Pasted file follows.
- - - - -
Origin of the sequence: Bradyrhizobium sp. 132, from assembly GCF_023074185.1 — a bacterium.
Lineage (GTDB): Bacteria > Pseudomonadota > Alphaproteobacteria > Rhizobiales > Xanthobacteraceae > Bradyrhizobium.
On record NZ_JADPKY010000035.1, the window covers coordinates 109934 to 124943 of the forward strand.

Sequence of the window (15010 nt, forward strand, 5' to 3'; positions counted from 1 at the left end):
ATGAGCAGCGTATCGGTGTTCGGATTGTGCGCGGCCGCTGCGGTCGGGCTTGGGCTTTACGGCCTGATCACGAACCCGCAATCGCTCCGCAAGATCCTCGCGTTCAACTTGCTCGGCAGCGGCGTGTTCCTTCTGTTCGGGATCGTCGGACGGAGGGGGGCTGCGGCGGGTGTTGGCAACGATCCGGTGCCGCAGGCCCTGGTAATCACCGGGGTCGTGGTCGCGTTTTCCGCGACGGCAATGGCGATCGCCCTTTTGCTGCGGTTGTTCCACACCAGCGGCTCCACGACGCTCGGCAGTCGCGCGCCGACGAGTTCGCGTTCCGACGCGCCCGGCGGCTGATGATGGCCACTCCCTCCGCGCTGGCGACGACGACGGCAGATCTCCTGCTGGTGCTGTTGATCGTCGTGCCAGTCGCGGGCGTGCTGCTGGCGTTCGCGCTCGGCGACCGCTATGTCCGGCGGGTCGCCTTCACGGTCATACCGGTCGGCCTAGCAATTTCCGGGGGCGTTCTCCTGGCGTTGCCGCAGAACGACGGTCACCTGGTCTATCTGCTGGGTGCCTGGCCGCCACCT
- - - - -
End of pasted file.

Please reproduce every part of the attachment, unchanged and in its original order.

Origin of the sequence: Bradyrhizobium sp. 132, from assembly GCF_023074185.1 — a bacterium.
Lineage (GTDB): Bacteria > Pseudomonadota > Alphaproteobacteria > Rhizobiales > Xanthobacteraceae > Bradyrhizobium.
On record NZ_JADPKY010000035.1, the window covers coordinates 109934 to 124943 of the forward strand.

Sequence of the window (15010 nt, forward strand, 5' to 3'; positions counted from 1 at the left end):
ATGAGCAGCGTATCGGTGTTCGGATTGTGCGCGGCCGCTGCGGTCGGGCTTGGGCTTTACGGCCTGATCACGAACCCGCAATCGCTCCGCAAGATCCTCGCGTTCAACTTGCTCGGCAGCGGCGTGTTCCTTCTGTTCGGGATCGTCGGACGGAGGGGGGCTGCGGCGGGTGTTGGCAACGATCCGGTGCCGCAGGCCCTGGTAATCACCGGGGTCGTGGTCGCGTTTTCCGCGACGGCAATGGCGATCGCCCTTTTGCTGCGGTTGTTCCACACCAGCGGCTCCACGACGCTCGGCAGTCGCGCGCCGACGAGTTCGCGTTCCGACGCGCCCGGCGGCTGATGATGGCCACTCCCTCCGCGCTGGCGACGACGACGGCAGATCTCCTGCTGGTGCTGTTGATCGTCGTGCCAGTCGCGGGCGTGCTGCTGGCGTTCGCGCTCGGCGACCGCTATGTCCGGCGGGTCGCCTTCACGGTCATACCGGTCGGCCTAGCAATTTCCGGGGGCGTTCTCCTGGCGTTGCCGCAGAACGACGGTCACCTGGTCTATCTGCTGGGTGCCTGGCCGCCACCT